Aon Benfield have published their Monthly Cat Recap Report for June which is put together by their Impact Forecasting catastrophe modelling and analysis arm. The monthly updates provide a useful review of the events around the globe which will create losses for re/insurers.
After the heavy losses in April and May, mainly due to the outbreaks of tornadoes in the U.S., June has provided some respite as the severe thunderstorm outbreaks haven’t continued to be so devastating and as a result losses during June are estimated to be quite a bit lower than previous months this year.
The disaster which caused the largest economic loss during June was the flooding across at least 13 central and southern Chinese provinces which was triggered by persistent heavy rains. Flooding in China is becoming a larger concern for insurers all the time as the country develops so rapidly and insurance penetration increases. The spell of flooding last month killed 199 people, directly impacted around 37 million people (with over 1.6 million displaced), more than 500,000 homes were damaged or destroyed and hundreds of roads, bridges and railways submerged. Close to one million hectares of farmland were submerged as well. Direct economic losses from this flooding event have been put at $5.41 billion, which is low considering the extent of the damages due to low insurance penetration.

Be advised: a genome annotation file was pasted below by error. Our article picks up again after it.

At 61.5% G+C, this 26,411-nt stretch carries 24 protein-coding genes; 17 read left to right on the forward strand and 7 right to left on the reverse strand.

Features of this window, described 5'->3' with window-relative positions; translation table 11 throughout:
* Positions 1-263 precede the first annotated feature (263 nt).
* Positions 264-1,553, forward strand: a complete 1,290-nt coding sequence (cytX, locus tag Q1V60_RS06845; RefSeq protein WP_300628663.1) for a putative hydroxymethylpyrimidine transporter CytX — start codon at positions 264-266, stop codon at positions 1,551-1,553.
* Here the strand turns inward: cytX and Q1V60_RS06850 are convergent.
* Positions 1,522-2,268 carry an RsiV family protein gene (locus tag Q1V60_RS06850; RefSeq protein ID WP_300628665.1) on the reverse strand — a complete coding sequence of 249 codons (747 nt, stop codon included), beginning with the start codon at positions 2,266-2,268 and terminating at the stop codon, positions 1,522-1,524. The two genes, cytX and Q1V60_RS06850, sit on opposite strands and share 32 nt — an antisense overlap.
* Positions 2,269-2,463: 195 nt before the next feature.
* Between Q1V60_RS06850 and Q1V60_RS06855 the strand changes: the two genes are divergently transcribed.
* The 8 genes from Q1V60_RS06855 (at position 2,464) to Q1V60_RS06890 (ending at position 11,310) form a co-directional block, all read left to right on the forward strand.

Re/insurers will have to keep an eye on China as insurance penetration creeps up as the country will gradually begin to contribute a much larger proportion of annual global catastrophe losses.
Steve Jakubowski, President of Impact Forecasting, said: “China has once again been struck by severe weather events that have caused widespread damage and economic loss. The country has a highly complex risk landscape, and this year has suffered a series catastrophe events including droughts, severe winter weather, several earthquakes, sandstorms and flooding, which individually and in aggregate have been extremely costly from both an economic and human perspective. We will continue to employ the very latest risk science to help China understand the risks it faces.”
Other events around the world of note during June include; flooding in North Dakota estimated to cause over $200m in damages, tropical storm Arlene making landfall in Mexico, a trio of Asian tropical storms which caused around $342m in damages across China, the Philippines, Korea and Vietnam, two strong aftershocks in New Zealand which have resulted in at 22,000 insurance claims and finally wildfires across the U.S. estimated to cost $500m in lost productivity to Texas alone.